Four Very Unique Tea Cultures From Around the World (Part One)

1. China

In China, tea isn’t just a drink. It’s a way of life. It’s a work of art that is created in tea ceremonies, an exact science used in traditional Chinese medicine, and a little of both in Chinese cuisine. Chinese tea can be brewed in one of two distinct ways, Chaou, which is a method best used for lightly oxidized teas, and Gongfu Cha Dao, which is generally used for Oolong and fermented teas. Tea is used to speak and communicate in family units and society, and can be served as a way of conveying respect to elders, during family gatherings, as a form of apology, and to connect families on wedding days. Thousands of years of tradition go into making Chinese tea preparation what it is today: a unique culture that is completely inimitable.

2. Morrocan Tea

In Morrocco, the tea of choice is green tea, served with the fresh and unexpected twist of mint. Like the Chinese, Moroccans consider their tea a form of art, and it plays a large role in the culture and customs of the country. The tea is brewed with mint and is consumed at meals, and the additions and sweetness change from region to region. Generally, the green tea is allowed to steep while the tea pot is still on the stove. Next, the sugar is added, and the fresh mint leaves are introduced to the mix and the tea is allowed to continue steeping. In a few minutes, the tea is ready. Sometimes tea is prepared with pine nuts, wormwood, or lemon verbena. No matter what the flavor blend is, however, tea is always served to guests, and it is considered rude not to accept the tea.

3. Tibetan Tea

Tea has a very unique method of preparation in Tibet. For starters, it is always taken with yak butter, as yaks are the most commonly found milk-producers in the world’s proverbial ceiling, and Tibet is the most elevated country on earth. Additionally, tea is prepared with salt, and due to the highly caloric nature of yak butter, is an extremely nourishing food for the extremely cold temperatures experienced by native Tibetans.

4. Burmese Lahpet

Myanmar is one of the only countries in the world where tea is not only consumed in liquid form, but also eaten as pickled leaves known as lahpet. No special ceremonies in Myanmar are complete without the serving of pickled tea leaves, and the dish is believed to have medicinal properties that cure digestive issues. In Myanmar, Lahpet is also the national dish and represents the rich history and culture of its people.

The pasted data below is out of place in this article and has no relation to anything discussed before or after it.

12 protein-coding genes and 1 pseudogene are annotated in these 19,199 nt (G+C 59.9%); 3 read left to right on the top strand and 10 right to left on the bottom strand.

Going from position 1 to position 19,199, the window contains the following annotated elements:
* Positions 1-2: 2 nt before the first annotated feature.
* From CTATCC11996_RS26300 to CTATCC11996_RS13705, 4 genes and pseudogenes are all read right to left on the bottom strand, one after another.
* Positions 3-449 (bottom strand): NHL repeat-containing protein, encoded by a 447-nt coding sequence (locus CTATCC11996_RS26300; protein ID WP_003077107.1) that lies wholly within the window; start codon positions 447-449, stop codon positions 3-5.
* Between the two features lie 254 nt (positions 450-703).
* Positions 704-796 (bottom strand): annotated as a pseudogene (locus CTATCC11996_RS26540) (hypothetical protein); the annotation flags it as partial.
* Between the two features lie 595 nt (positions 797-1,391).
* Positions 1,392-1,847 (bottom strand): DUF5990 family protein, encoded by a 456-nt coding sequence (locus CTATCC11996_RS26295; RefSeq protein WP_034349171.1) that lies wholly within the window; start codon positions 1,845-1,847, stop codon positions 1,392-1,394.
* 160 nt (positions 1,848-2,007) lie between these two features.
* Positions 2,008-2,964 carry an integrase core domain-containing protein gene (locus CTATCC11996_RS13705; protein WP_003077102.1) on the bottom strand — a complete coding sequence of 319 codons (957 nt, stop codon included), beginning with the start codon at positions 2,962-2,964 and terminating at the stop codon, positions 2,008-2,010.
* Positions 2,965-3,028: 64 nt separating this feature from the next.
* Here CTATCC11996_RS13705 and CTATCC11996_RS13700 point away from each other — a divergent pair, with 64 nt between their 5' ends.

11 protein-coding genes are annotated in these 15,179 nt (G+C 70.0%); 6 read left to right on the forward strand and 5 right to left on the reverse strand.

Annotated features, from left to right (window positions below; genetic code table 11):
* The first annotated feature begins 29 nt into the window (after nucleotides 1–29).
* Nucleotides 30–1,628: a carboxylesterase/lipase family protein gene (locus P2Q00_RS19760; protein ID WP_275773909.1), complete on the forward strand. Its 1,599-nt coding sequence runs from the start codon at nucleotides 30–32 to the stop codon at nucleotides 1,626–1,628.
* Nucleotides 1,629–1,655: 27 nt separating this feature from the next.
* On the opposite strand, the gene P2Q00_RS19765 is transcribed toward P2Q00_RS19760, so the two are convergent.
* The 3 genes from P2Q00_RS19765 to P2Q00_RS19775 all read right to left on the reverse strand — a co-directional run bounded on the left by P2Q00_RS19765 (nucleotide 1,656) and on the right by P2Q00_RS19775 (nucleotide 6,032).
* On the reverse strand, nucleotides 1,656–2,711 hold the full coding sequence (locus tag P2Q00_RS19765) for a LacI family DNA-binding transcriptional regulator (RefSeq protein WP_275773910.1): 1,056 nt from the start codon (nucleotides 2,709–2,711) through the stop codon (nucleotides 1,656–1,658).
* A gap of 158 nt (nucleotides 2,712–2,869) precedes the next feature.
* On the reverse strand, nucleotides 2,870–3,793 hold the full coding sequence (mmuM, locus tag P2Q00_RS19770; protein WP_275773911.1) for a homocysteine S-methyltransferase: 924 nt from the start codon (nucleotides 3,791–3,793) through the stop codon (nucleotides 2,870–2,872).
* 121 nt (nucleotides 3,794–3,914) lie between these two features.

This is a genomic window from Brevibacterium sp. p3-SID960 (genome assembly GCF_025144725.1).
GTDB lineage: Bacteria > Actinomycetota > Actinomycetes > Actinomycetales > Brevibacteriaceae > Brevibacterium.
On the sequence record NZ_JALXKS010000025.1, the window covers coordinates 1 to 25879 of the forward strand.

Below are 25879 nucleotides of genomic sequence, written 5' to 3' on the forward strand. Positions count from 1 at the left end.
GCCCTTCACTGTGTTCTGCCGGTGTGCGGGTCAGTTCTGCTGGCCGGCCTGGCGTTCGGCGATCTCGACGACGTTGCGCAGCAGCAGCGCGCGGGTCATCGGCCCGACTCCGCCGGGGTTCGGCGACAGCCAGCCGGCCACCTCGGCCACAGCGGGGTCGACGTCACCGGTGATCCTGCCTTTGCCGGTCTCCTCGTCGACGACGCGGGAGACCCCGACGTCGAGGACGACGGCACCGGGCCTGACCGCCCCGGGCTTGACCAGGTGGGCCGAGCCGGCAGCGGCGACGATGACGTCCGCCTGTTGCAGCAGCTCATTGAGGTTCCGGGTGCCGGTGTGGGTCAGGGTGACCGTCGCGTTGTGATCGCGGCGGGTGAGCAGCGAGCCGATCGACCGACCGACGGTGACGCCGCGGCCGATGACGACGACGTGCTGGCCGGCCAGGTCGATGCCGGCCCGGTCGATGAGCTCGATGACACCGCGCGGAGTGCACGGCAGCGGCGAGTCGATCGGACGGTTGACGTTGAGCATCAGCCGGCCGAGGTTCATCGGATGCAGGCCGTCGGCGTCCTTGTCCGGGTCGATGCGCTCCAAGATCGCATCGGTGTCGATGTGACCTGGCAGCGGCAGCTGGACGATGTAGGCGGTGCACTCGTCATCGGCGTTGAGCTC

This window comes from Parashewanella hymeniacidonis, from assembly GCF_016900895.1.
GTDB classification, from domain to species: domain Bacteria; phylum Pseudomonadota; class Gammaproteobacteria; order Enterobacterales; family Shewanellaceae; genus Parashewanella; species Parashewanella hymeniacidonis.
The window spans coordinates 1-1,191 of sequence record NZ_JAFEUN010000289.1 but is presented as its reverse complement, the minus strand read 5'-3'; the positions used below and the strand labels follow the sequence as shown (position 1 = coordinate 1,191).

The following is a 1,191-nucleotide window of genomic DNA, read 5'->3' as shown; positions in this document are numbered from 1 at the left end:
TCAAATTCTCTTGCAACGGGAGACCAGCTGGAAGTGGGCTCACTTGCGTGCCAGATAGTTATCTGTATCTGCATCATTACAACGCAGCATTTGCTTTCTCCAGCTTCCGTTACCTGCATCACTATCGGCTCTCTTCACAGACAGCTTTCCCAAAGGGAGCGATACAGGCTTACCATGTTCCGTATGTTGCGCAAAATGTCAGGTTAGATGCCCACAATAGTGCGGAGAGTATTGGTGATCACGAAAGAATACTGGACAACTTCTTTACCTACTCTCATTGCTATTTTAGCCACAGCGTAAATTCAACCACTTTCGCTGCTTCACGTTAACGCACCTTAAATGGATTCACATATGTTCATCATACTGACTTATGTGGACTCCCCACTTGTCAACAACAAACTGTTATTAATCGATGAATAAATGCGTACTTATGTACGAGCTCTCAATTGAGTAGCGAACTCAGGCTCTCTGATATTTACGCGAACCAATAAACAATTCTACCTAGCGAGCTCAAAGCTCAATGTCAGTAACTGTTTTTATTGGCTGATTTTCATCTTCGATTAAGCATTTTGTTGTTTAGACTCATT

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Lahpet, served with peanuts, soy beans, and other accompaniments.


Filter Coffee and Chicory in South India

In India, particularly the South, coffee is prepared entirely differently from anywhere else in the world and served in unique steel vessel known as a tumbler. Indian coffee, known colloquially as filter coffee, is made through a metal coffee filter and owes its particular taste to the addition of the chicory plant, which enhances the flavor of the coffee, and the ample quantities of sugar and boiled milk.


Typically, due to the extremely hot temperatures at which coffee is served, many coffee salesmen are also experts at pouring the coffee between two vessels–the tumbler and the dabarah–to cool it off. The pour also serves the purpose of evenly mixing in the sugar as well as aerating the coffee to create foam. This pour, which requires skill and balance, is performed at longer distances, leading to the alternate name “meter coffee.”

Indian Man Skillfully Pours Hot Coffee

Ultimately, the product is frothy, sweet and undoubtedly worth sampling.


‘Chai Tea’ isn’t a Thing

Whether you’re a coffee connoisseur or a tea devotee, nobody wants to be wrong when it comes to terminology. So why do we continue to order “chai tea?” In today’s coffee shops, ordering a chai tea or a chai tea latte will usually get you a spiced tea drink sometimes completed with steamed milk.

But the name of this highly popular drink is a slight redundancy. Chai, which originates from the Indo-Persian, “chay,” which in turn originates from the Chinese “cha,” is a root word that has, for centuries, simply meant tea. So each time we order chai tea, we’re just ordering tea tea.

Our guess is that the name isn’t going to change anytime soon. Perhaps we’ve even made a new meaning for the word chai, referring specifically to the spiced quality of the delicious beverage. However, if you want to get technical, the word that is used in chai-drinking countries to describe a spice mixture is masala, and thusly, all chai tea lattes in India are known as masala chai. Either way, it’s nice to know what we’re drinking.

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